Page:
How do online degrees measure up?

John Zogby, President and CEO of Zogby International

TEXT OF INTERVIEW

Tess Vigeland: Graduates clutching online degrees have to compete with job seekers from actual halls of learning. Polls show employers don't think distance learning is on par with traditional college -- yet.

The gap is shrinking, according to pollster John Zogby. His new book "The Way We'll Be" predicts that online education will become a way of life.

Thanks for being here.

John Zogby: Hey Tess. How are you?

Vigeland: I'm fine, thank you. So in your book you compare online college degrees to the trend of flexcars, which are like timeshares for cars. Explain for us what the overlap is.

Zogby: It's all part of a new paradigm where Americans, in many ways from the bottom up, are creating new and more flexible institutions and so in a world where more and more Americans are seeking advanced degrees or college degrees or certificate courses, they're also working for 40, 50 and 60 hours a week in the workplace and have other responsibilities as well. And so here come the online universities to offer very busy people the option of improving themselves with an education.

Vigeland: The obvious benefits are that you can adapt it to your schedule, it's most likely cheaper, you don't have to pick up and move somewhere to a campus, but there must be tradeoffs here as well.

Zogby: I mean right now, to be very honest, online education is not viewed with the same level of respect by professionals, by academics, by business leaders, in fact, for that matter, even the students themselves the same way that a traditional brick-and-mortar education is. I can tell you purely anecdotally that as an employer I have people with masters degrees from both very, very good top universities in this country and also those who have gotten online degrees and in many instances, the people are very, very good. In a few instances, I would have to admit that some of the ones with online degrees, not as advanced as those with brick-and-mortar, but we have reason to believe from the polling that we have done over the last couple of years that the level of acceptance for the online degree is growing.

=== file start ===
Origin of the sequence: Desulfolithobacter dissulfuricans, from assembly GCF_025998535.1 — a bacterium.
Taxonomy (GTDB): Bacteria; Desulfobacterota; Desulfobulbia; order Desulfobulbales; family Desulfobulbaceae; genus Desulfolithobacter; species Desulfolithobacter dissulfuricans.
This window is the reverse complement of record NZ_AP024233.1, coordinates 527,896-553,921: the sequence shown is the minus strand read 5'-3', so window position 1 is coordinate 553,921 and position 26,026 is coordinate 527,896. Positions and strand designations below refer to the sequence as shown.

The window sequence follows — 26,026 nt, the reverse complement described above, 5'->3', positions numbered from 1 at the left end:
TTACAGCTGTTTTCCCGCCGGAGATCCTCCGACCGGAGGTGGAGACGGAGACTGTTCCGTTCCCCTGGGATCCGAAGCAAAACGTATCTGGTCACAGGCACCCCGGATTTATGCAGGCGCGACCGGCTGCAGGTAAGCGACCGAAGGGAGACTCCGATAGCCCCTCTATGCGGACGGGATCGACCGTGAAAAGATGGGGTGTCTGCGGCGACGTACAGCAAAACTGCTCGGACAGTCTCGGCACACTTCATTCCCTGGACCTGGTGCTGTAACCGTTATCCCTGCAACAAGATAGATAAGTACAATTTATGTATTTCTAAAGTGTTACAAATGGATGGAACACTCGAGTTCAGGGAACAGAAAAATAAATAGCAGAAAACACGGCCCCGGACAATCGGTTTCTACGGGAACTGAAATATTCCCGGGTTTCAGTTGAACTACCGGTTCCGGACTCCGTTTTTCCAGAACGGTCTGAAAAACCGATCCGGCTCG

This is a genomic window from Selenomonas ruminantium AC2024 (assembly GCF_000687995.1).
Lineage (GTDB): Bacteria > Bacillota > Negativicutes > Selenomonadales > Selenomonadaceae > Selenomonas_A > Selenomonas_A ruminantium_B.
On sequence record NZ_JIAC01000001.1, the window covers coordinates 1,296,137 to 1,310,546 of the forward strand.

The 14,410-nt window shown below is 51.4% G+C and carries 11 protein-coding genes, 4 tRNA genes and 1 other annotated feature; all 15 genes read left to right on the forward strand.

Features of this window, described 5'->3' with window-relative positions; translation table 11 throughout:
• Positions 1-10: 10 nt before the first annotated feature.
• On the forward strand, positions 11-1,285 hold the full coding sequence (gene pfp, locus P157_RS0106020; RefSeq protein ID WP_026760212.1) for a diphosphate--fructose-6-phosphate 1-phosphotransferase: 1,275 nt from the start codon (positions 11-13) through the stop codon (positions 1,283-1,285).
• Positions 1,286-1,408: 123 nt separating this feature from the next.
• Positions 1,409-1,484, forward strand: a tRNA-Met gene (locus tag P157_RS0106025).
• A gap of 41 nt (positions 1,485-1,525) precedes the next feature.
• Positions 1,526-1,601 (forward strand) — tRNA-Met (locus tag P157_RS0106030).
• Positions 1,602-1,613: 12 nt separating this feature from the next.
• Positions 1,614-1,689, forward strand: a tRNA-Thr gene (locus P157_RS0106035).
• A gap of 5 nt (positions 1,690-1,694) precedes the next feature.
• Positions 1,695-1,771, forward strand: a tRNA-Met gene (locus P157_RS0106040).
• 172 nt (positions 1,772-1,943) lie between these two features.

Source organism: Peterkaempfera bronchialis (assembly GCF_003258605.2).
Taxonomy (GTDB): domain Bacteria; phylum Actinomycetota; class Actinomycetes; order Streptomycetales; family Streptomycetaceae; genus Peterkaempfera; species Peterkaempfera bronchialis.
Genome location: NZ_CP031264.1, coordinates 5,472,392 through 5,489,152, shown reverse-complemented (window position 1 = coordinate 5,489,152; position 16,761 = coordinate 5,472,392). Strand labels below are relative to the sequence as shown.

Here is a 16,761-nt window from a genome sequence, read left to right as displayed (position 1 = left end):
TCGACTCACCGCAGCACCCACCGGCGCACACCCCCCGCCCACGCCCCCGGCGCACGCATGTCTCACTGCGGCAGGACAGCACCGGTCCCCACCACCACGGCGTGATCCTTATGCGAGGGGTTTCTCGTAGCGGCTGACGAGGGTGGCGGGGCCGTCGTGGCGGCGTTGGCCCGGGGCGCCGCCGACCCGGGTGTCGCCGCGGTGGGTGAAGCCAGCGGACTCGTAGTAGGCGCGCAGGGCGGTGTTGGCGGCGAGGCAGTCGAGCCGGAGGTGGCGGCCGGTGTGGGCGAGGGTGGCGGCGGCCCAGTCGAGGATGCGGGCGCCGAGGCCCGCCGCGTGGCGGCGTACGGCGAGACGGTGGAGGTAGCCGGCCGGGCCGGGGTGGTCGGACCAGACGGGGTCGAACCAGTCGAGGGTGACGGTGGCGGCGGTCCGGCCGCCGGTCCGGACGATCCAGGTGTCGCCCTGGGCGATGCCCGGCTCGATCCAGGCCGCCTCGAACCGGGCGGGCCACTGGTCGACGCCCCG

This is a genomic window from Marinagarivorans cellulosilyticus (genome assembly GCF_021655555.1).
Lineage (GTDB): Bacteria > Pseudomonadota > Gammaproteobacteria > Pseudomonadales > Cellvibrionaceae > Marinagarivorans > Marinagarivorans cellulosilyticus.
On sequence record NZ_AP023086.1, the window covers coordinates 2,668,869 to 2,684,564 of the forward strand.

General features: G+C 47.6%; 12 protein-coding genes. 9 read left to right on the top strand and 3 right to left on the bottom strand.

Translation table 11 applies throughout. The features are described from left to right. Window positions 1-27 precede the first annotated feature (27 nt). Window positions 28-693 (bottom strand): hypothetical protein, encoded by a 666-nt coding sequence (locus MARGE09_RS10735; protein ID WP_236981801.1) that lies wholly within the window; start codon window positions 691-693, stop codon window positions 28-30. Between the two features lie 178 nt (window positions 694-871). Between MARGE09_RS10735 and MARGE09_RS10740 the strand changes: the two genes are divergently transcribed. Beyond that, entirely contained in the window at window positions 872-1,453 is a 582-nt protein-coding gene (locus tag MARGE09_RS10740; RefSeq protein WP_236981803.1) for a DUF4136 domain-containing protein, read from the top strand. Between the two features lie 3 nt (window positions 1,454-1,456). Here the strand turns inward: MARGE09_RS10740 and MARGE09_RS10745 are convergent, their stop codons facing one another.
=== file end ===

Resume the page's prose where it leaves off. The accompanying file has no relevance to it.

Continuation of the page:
Vigeland: I wonder if there's any guidance in terms of what these online institutions have to do to make themselves more viable, more understood, more relevant?

Zogby: It's going to be very difficult to have a virtual football team, now isn't it?

Vigeland: Right!

Zogby: Or for that matter, fans. But you're going to see all-out efforts at recruiting stars: star faculty, star authors, genuine experts in the field of research and so on, which in fact then draws the best students and problems, as I mentioned earlier, iron themselves out. Members of the old paradigm -- public universities, major public universities -- decide this is wave of our future and we can bring students in at a much lower overhead and offer them a very good education and they have the skills and the technology to do it all at home.

Vigeland: John Zogby's latest book is "The Way We'll Be: The Zogby Report on the Transformation of the American Dream" and he's been chatting with us about the value of online education. Thanks so much for your time.

Zogby: Thanks so much Tess.

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